Let’s talk about debt – Kim McGuigan
“Burying your head in the sand does not make you invisible, it only leads to suffocation” Wayne Gerard Trotman
Debt is a word I’ve always known. From as young as I can remember, I used to be sent to the door to tell the Provie wuman (provident loans) or Shopacheck or whoever my mum didn’t want to answer the door to that day, that she wasn’t in.
I knew it was a lie and I’m pretty sure the person on the other side of the door didn’t believe I was at home by myself.
I remember throughout my life hearing phrases like “I’m in debt up to ma eyeballs” or “I’m on the bread line” or “money doesn’t grow on trees”. As a child I didn’t know what it meant – I imagined walking by a tree that had money hanging off it – so it was no doubt inevitable that I would find myself in similar situations as an adult.
I didn’t learn how to budget money, growing up I rarely had money to feed myself and I didn’t realise that borrowing money that you couldn’t afford would never go away. I guess it was just another part of normality, growing up the way I did.
I remember when I got my flat in the high risers in the Gorbals in Glasgow after staying in hostels and homeless accommodation for years. I got a job working in a café with my cousin and I started working as an industrial cleaner for a construction company and I was making decent money for an 18-year-old. I was paying my rent and bills and I had some money left over to do me until my next wage. Looking back, I was happy, I was settled, and I had a bit of stability for the first time in my life.
It didn’t last long. After a few months of being settled I found myself in a bad relationship. He had a cocaine habit and, looking back, I don’t know how I was so stupid but I thought I loved him and so my wages went on bailing him out. I was behind on my rent and missing work because some days he wouldn’t let me out the house. My mobile phone was cut off and before I knew it I had a credit card and things quickly spiralled out of control.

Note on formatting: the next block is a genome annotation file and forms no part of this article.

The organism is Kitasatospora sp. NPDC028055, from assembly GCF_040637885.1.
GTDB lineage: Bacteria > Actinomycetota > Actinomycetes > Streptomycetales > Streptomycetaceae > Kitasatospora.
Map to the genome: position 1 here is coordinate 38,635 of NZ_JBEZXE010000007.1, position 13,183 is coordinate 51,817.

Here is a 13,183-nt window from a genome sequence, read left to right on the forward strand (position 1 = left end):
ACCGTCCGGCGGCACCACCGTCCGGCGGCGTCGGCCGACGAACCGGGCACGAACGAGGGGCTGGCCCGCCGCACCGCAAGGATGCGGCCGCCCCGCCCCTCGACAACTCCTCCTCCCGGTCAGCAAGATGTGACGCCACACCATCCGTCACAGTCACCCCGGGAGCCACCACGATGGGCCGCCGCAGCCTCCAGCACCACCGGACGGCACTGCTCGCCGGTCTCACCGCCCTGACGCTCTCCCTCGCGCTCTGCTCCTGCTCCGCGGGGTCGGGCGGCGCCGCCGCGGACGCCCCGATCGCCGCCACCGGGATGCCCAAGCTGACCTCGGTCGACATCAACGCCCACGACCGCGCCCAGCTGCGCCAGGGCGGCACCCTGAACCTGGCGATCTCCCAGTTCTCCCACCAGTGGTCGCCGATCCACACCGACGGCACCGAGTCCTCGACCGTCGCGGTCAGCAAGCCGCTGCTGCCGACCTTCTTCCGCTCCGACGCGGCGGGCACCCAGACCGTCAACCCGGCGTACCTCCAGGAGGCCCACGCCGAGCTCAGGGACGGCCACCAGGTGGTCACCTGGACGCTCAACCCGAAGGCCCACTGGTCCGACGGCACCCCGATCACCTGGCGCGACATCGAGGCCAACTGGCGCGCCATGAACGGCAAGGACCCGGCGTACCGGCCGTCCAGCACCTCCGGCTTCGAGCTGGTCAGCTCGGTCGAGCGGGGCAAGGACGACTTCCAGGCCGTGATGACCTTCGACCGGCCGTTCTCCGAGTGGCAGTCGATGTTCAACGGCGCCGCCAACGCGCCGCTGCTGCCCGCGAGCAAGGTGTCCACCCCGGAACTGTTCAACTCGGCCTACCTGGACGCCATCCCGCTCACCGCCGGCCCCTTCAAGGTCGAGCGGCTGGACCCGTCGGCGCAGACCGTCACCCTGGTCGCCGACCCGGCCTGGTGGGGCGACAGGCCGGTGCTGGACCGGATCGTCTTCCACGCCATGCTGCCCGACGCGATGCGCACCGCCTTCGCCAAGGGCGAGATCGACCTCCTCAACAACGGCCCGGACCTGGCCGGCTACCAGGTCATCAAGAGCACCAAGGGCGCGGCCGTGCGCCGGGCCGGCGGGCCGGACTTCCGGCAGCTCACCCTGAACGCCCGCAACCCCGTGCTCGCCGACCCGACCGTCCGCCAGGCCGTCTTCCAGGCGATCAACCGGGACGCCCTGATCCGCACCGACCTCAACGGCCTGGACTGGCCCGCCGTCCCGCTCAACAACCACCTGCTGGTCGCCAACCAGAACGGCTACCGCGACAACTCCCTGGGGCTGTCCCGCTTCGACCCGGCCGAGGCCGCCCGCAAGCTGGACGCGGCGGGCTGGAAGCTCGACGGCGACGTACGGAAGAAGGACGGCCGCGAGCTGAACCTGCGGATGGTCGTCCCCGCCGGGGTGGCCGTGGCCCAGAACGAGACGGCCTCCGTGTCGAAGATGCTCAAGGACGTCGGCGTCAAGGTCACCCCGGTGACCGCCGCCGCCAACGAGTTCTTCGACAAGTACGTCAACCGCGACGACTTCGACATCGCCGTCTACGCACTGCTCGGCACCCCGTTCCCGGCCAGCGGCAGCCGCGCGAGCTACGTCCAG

I became the one burying my head in the sand, wishing my problems away. The next five years were chaotic – I drifted through life. Things went from bad to worse until at 22 I found out I was pregnant. I started to rebuild my life and applied to do a hairdressing course. I wanted so badly to be a good mum and give my child a good life. I moved into a new area and, to be honest, I never gave the debt I had stacked up another thought. My full attention was on my unborn child.
After a few years I was stable and doing well but then I ended up in another bad relationship and in trouble with the police again. I got a supervision order. But I vowed that this was the last time – that no matter what it took, I had to get help. I had to find the answers as to why I was so troubled and I had to get my **** in gear or I was going to repeat history with my child and that was not a option for me.
I finally got the help I needed, I started working and I got an education. it was then that the debt letters started coming. I knew that if I wanted a stable future for my child then I had to do something about it. So, I signed up for a trust deed and in four years’ time I will be debt free.